After returning to my bed and my wall-based oxygen source for another half an hour, Dr Cole came in with the good news – the pneumothorax had disappeared, and my x-ray looked normal – his plan had worked. My back was still stiff enough (probably in part from the lack of my own personal locomotion!) that I couldn’t tell if I felt better or not, but I was greatly cheered that things looked normal from his perspective. He confirmed his guess with a quick listen to my lungs again with his stethescope, and I could feel the tension and relief ebb out of me – I could go back to normal.
But wait, he cautioned – I still want you to come back next week for a followup. Oh. Well, of course that makes sense. “And,” he continued, “we’ll need to keep an eye on your lungs. No lifting anything over 20 pounds for 2-4 weeks. Also, you have a 33% chance of developing a second pneumothorax, now that you’ve had one.” I asked him what the odds were for the general population. 18 in 100,000 he replied. So my odds of a relapse have increased significantly. And if I were to get a second one, my odds of a third one would increase to 80%. “At that point, there is a surgery that we would recommend after the second to irritate the pleura of the lungs with some powder, which would then develop a sticky blood clot along the edges which has a 98% success rate at making your lung stick in place, permanently.”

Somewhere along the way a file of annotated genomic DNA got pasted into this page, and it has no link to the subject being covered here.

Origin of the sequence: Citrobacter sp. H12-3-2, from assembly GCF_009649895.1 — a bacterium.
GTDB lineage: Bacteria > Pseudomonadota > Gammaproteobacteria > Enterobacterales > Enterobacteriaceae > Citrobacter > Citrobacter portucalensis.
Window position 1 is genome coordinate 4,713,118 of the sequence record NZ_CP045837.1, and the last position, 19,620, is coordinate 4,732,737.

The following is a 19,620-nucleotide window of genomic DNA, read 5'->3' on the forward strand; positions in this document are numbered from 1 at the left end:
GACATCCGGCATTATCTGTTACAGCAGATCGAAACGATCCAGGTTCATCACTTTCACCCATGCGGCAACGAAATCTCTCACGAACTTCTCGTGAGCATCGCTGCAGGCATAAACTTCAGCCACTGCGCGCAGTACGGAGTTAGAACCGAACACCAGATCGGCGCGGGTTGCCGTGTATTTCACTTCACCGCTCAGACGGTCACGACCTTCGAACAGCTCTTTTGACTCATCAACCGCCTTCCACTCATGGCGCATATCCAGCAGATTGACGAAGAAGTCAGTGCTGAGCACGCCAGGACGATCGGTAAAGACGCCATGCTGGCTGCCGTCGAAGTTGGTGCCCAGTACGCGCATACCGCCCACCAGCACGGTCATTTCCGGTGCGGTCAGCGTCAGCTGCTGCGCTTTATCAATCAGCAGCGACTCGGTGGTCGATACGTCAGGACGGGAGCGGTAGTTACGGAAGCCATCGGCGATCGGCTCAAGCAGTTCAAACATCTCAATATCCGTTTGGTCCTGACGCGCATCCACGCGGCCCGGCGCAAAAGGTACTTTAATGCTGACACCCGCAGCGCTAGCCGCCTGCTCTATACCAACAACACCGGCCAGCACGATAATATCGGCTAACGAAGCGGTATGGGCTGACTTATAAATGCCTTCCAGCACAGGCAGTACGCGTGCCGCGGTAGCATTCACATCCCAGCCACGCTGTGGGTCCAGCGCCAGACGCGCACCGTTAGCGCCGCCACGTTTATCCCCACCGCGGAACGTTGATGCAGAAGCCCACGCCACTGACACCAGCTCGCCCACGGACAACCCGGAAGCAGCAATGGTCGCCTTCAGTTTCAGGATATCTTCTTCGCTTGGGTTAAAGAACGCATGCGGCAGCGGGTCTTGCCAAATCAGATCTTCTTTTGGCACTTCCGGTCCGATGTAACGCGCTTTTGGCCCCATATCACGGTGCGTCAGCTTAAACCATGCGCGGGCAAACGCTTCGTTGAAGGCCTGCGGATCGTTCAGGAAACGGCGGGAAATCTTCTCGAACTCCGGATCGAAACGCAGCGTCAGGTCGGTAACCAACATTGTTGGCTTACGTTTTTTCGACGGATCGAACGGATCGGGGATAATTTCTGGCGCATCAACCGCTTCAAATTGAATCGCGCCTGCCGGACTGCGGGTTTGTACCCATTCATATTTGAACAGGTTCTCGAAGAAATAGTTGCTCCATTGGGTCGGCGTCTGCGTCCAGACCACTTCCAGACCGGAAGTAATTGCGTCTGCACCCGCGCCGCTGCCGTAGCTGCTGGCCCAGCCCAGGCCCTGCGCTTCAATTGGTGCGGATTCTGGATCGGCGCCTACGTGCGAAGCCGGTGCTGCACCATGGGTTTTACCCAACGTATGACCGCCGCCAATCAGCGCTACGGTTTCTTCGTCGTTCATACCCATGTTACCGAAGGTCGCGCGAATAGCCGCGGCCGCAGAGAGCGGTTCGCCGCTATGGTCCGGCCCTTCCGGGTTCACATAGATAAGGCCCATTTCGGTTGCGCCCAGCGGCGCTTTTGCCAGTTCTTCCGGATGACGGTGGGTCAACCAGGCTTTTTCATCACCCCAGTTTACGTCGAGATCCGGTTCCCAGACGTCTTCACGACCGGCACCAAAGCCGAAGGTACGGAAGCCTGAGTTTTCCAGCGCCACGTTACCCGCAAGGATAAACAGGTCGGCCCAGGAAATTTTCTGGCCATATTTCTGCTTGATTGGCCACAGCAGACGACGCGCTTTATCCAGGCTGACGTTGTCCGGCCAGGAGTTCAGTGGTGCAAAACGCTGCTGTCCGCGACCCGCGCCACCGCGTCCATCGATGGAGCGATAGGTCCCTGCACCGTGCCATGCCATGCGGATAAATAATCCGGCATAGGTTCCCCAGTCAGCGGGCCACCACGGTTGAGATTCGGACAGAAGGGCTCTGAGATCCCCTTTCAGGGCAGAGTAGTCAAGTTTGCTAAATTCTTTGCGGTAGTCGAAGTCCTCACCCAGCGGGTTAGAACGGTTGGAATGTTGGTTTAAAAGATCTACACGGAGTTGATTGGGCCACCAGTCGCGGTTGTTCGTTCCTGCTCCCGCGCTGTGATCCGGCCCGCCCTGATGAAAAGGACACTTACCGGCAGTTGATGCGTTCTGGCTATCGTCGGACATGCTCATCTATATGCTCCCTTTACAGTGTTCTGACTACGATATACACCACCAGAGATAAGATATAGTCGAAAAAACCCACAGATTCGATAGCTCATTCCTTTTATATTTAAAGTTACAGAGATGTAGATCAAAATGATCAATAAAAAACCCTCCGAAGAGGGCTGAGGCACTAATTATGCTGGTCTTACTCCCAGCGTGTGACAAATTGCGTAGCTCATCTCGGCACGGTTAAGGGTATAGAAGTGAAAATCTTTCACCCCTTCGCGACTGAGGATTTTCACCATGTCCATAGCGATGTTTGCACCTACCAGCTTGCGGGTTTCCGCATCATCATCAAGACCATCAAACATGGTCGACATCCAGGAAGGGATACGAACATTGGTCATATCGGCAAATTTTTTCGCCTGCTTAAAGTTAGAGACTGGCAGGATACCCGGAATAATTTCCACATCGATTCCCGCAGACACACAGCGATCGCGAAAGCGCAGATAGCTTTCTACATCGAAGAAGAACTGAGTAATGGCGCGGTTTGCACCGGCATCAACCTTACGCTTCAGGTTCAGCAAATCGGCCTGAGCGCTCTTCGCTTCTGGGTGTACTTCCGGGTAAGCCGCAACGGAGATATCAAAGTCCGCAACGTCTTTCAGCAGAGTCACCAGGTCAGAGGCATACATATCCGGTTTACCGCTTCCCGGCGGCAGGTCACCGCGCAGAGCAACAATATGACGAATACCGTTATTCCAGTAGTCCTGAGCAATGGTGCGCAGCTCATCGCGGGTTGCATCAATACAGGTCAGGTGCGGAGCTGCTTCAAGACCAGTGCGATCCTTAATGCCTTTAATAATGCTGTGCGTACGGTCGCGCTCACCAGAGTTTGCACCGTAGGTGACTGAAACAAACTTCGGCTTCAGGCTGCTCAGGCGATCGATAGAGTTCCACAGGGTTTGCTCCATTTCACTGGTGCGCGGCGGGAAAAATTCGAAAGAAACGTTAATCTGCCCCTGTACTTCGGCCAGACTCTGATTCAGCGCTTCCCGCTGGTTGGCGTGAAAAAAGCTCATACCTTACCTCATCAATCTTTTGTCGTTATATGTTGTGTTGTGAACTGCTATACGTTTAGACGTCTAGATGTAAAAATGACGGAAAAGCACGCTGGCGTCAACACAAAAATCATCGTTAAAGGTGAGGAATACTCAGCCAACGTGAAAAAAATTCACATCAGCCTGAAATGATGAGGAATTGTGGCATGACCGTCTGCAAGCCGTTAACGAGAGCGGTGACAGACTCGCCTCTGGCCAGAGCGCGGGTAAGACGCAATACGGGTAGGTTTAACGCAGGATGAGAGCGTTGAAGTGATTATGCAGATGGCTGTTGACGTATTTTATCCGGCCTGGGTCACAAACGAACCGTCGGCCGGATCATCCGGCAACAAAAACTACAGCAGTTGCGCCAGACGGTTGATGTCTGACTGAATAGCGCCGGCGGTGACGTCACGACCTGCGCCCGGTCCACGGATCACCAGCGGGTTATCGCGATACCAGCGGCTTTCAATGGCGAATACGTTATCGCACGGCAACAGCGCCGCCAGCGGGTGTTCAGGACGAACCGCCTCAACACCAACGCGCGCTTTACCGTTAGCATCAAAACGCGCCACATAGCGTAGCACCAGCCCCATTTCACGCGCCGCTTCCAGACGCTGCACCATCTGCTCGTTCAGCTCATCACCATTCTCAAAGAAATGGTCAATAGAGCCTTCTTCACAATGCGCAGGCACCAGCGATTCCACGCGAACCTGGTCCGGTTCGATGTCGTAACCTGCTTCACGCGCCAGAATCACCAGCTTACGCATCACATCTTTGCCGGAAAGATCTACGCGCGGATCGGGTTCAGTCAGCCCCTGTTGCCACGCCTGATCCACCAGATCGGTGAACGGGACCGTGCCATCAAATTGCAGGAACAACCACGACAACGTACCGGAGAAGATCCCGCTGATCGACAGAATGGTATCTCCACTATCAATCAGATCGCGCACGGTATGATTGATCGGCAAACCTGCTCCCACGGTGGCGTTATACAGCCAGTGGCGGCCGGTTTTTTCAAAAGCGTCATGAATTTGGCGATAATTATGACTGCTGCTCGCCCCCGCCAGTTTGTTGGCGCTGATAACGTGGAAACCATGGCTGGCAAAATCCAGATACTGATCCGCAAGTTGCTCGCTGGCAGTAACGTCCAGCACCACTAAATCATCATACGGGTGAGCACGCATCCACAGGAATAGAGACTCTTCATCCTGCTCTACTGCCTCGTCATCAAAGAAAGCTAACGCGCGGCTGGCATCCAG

I took off the breath mask and shut off the oxygen myself after Dr Cole left. The room felt very quiet without the constant hissing sound I’d grown accustomed to for the past 15 hours, and it took me an hour to become re-acclimated to working hard to breath again in the regular air. I packed my things and prepared to walk back to work, but the nurse told me that walking a mile seemed like too much stress for me because it was “very hot outside.” She wanted me to take a taxi but in the end we compromised with the bus system.
It feels really good to be free of that twinging lung pain (and have it replaced with good old familiar vertebral back pain again) but I guess it was a wake up call for me – they never tell thin young people to be on the lookout for collapsed lungs. In comparison with heart disease and diabetes, I guess I’ll be thankful that there’s comparably less things that affect people with my body type. Except, as I told my boss, the fact that people like me will be the first ones to succumb after the next ice age due to the lack of fat storage!